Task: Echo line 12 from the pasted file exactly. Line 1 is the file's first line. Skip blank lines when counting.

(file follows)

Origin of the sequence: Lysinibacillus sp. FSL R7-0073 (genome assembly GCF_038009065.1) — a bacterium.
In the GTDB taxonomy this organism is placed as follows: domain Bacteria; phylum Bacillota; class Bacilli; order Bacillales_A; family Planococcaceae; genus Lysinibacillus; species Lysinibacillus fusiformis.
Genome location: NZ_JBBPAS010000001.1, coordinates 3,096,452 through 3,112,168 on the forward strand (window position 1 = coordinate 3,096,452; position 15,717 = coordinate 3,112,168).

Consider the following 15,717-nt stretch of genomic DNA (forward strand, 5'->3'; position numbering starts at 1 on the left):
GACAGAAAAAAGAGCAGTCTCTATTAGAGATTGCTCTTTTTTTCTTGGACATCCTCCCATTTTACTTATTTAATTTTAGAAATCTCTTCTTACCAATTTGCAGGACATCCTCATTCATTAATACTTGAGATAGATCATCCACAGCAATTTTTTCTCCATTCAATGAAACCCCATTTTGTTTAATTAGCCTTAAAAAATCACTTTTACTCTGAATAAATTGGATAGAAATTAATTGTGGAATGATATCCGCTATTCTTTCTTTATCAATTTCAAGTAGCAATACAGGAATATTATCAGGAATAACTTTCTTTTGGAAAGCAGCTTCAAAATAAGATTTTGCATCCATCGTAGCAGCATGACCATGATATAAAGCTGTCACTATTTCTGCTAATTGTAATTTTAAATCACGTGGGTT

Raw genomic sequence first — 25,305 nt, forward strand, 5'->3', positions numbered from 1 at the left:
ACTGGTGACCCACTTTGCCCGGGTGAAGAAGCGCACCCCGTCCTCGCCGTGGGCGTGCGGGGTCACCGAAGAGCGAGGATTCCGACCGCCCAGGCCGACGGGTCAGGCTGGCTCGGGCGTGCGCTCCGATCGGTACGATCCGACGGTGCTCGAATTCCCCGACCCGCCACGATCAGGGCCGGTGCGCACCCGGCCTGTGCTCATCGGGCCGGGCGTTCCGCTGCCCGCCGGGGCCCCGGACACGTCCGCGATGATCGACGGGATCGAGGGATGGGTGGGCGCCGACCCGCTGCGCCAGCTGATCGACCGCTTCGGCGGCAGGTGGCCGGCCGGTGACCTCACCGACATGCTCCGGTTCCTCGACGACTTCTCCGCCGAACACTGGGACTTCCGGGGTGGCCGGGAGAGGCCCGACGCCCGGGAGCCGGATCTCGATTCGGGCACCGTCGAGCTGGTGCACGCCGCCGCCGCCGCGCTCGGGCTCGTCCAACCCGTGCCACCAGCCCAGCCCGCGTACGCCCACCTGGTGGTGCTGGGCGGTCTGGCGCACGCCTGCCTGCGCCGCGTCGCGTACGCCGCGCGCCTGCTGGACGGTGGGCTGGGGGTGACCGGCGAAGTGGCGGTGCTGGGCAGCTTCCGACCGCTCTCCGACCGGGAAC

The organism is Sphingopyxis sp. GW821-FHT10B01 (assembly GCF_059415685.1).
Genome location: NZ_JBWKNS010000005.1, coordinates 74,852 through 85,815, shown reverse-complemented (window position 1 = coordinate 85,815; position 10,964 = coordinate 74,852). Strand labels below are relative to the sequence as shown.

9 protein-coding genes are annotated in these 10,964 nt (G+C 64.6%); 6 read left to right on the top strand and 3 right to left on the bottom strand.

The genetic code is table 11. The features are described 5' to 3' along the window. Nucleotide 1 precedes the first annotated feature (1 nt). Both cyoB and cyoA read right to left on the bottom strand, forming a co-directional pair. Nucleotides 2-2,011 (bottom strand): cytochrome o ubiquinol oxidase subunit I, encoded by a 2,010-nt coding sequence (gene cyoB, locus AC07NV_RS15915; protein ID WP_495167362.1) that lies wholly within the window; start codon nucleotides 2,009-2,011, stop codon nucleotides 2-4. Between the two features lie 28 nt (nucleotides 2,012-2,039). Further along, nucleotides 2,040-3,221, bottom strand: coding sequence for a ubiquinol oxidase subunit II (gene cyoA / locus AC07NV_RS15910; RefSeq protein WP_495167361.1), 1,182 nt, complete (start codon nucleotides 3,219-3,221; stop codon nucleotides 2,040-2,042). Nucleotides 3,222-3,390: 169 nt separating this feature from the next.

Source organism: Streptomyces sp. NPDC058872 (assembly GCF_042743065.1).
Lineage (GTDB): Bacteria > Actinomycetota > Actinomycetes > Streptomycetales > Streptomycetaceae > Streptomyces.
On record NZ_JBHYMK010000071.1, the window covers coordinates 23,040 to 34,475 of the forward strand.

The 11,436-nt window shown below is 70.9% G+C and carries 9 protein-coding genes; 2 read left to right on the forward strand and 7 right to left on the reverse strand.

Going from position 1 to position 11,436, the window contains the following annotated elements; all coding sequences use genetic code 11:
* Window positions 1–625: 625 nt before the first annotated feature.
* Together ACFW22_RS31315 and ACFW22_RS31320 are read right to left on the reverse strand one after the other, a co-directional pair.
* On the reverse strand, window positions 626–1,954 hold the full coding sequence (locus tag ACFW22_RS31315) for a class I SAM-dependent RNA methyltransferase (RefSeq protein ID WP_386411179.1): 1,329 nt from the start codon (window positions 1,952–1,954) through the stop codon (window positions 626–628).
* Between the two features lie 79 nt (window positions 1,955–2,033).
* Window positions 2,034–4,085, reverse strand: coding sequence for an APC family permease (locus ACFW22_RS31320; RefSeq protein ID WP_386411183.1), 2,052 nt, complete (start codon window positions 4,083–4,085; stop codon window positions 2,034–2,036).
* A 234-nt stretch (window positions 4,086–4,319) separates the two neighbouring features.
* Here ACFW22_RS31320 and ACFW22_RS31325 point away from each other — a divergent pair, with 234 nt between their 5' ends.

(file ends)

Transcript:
Source organism: Streptomyces sp. NPDC058872 (assembly GCF_042743065.1).